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American Heart Association

CALIFORNIA | LOCAL
October 26, 1998
An estimated 8,500 good-hearted people ran and walked Sunday in the American Heart Assn.'s Heart & Sole Classic, the Orange County chapter's 18th annual fund-raiser that collected at least $320,000. Participants ran 10 kilometers or walked five through the streets around the Irvine Spectrum, having collected pledges and sponsorships to benefit the nonprofit organization. There also was a 1K run for children.
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CALIFORNIA | LOCAL
February 7, 1998 | SYLVIA L. OLIANDE
Neither rain nor sleet will keep walkers and runners from their goal of raising money for the American Heart Assn. on Sunday. Or so the association hopes. Officials said that in the 13 years the walk/run has been held in Warner Center it has never been canceled because of rain.
CALIFORNIA | LOCAL
October 27, 1997 | BONNIE HAYES, TIMES STAFF WRITER
More than 7,500 people laced up their running shoes Sunday for the Heart & Sole Classic in Irvine, some to remember a loved one lost to heart disease and others to honor a survivor, but all to celebrate life. "Every single day is a blessing," said Margaret Lawson, whose husband, George, has undergone two successful open-heart surgeries since they were married 22 years ago. The Mission Viejo couple walked the 5K course hand-in-hand while their two young grandsons darted ahead.
CALIFORNIA | LOCAL
May 14, 1997 | DEBRA CANO
Furniture maker Jim Marchetta had his first heart attack at 31 and underwent angioplasty. In February, Marchetta, now 38, had open heart surgery--a five-way bypass. "I never thought I'd have open heart surgery at 38," said Marchetta, married and the father of four children. "The frightening thing is if I didn't go to my cardiologist, a heart attack could have been fatal. The doctors saved my life." Marchetta will be the guest speaker at the Anaheim division of the American Heart Assn.'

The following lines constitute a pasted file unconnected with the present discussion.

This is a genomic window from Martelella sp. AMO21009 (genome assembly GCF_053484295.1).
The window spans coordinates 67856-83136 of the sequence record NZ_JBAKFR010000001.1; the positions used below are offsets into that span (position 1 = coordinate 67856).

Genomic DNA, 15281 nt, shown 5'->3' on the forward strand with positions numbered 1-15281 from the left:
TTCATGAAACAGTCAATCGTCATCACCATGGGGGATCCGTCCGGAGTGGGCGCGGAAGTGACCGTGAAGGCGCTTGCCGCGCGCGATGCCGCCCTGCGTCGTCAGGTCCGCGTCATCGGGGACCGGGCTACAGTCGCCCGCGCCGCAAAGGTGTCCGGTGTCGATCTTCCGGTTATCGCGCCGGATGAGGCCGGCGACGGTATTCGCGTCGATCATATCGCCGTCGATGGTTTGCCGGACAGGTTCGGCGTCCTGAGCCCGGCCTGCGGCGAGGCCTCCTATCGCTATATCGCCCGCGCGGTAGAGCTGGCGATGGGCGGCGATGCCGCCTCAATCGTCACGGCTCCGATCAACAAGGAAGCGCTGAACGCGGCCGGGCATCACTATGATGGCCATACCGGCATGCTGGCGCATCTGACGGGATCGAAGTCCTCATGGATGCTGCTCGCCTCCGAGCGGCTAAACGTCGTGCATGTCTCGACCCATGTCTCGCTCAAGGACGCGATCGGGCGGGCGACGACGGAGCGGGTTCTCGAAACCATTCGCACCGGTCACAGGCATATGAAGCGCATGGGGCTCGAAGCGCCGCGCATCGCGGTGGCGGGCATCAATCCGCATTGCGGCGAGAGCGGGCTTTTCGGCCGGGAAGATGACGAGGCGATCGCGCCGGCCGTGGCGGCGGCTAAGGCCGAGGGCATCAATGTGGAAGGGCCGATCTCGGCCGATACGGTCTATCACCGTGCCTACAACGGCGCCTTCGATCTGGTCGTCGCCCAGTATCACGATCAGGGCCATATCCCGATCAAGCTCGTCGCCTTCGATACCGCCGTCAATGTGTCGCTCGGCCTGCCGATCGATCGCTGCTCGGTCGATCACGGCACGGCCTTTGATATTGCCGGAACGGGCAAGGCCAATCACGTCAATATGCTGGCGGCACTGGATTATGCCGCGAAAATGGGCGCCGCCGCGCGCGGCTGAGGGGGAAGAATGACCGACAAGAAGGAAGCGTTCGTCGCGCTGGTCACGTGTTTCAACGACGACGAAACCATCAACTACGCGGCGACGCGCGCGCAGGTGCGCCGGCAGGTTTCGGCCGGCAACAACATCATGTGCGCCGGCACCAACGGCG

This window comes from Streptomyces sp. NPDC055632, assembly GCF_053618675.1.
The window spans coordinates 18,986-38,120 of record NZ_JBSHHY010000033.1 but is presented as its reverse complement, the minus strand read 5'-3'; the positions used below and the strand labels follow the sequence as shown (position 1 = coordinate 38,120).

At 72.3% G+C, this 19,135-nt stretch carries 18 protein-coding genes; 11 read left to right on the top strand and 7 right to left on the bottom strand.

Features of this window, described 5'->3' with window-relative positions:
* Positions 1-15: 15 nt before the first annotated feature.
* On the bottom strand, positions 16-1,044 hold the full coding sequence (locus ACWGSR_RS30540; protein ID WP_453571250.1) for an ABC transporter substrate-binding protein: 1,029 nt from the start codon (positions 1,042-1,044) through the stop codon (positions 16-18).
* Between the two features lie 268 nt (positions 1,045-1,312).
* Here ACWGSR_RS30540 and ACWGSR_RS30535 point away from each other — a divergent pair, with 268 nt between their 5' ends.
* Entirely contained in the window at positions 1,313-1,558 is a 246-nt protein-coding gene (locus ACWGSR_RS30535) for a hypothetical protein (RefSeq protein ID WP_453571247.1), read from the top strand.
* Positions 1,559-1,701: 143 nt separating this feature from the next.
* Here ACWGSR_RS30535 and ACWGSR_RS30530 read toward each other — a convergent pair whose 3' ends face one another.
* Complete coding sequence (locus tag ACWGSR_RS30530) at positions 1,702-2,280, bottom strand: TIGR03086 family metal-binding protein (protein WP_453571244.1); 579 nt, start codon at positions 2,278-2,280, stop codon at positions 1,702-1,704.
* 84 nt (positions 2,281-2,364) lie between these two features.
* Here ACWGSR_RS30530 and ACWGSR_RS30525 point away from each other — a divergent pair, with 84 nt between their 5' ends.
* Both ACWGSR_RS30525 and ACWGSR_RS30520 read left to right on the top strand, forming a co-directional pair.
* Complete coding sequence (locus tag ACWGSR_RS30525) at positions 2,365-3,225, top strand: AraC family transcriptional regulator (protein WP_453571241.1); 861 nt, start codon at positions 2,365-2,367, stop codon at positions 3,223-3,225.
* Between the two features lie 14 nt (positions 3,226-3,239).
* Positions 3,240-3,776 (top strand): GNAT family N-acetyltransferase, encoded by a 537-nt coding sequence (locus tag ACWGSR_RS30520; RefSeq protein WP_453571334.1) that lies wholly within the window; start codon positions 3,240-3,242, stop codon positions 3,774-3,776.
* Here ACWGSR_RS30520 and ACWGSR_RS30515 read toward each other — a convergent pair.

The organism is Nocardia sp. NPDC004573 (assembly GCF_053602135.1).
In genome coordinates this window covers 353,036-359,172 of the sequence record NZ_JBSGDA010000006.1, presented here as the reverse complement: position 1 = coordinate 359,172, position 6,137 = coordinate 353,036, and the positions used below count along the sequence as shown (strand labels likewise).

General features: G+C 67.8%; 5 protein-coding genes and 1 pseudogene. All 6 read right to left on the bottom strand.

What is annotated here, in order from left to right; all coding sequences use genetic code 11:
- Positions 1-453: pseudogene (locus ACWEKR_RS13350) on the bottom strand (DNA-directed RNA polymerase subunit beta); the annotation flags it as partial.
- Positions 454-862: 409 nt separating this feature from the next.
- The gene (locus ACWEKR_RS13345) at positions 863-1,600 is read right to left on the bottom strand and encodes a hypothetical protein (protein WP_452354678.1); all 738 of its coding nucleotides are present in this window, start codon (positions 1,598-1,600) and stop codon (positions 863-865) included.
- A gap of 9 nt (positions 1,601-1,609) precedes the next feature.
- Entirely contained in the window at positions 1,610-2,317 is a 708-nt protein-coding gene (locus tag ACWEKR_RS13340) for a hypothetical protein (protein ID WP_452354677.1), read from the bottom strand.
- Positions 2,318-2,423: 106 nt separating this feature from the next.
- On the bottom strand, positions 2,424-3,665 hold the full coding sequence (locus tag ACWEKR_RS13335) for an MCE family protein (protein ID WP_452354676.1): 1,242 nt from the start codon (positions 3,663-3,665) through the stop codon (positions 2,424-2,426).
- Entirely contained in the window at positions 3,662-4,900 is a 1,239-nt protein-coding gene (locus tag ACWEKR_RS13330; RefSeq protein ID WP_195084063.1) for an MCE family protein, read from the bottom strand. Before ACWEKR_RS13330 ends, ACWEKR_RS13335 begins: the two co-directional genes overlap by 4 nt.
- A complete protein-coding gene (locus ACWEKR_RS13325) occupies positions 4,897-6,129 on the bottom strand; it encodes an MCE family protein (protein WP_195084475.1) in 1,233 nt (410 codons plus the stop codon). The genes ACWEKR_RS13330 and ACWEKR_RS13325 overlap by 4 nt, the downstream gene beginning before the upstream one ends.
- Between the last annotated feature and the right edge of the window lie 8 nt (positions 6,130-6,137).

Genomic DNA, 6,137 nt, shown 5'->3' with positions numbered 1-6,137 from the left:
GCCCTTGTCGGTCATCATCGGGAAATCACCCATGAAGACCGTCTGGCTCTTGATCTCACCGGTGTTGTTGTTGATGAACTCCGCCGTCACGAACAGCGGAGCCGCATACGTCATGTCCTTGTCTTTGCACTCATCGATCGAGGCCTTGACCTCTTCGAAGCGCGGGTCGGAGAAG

CALIFORNIA | LOCAL
February 15, 1997 | DARRELL SATZMAN, SPECIAL TO THE TIMES
Although the participants were a little young for romance, it was still a Valentine's Day dedicated to the heart at Noble Avenue School. About 1,000 students from the North Hills elementary school participated Friday in the American Heart Assn.'s "Jump Rope for Heart" fund-raiser, an event geared toward physical rather than emotional fitness.
BUSINESS
October 3, 1996 | DENISE GELLENE, TIMES STAFF WRITER
Three leading nonprofit organizations are getting a combined total of $2 million to plug Florida citrus products though other foods are equally healthful, raising questions about charities' growing role as paid endorsers. In a series of new commercials funded by the Florida citrus industry, the American Cancer Society, the American Heart Assn. and the March of Dimes tout the benefits of Florida oranges and grapefruit--in the broadest such alliance yet between charities and business.
NEWS
October 1, 1996 | Associated Press
So you didn't eat your vegetables yesterday and you really overdid it with the double-chocolate cake. Don't torture yourself with guilt. Just try to do better in the next few days. That recommendation comes from the American Heart Assn., which has issued reduced-guilt guidelines aimed at getting people to eat right over several days or a week, instead of obsessing over every day or every meal.
CALIFORNIA | LOCAL
May 15, 1996 | FRANK MANNING
Students at Calvert Street Elementary School jumped rope Tuesday to raise money for the American Heart Assn. Sponsors had pledged a set amount of money for each time the students' feet left the ground. Kimberly Amaya, 11, a fifth-grader at the school, said she was happy to help the cause. The issue hits home, she said, because a family member has heart trouble. "This is sending money to people who need it," she said.
CALIFORNIA | LOCAL
March 19, 1996 | KATE FOLMAR
They'll be bowling for dollars--charitable dollars--Sunday at the Brunswick Matador Bowl in Northridge for the fourth annual American Heart Assn. Bowlathon. Dubbed "Bowl From the Heart," the three-hour event is an effort to raise research and community education funds to combat heart disease--the leading killer across race, age and gender lines.
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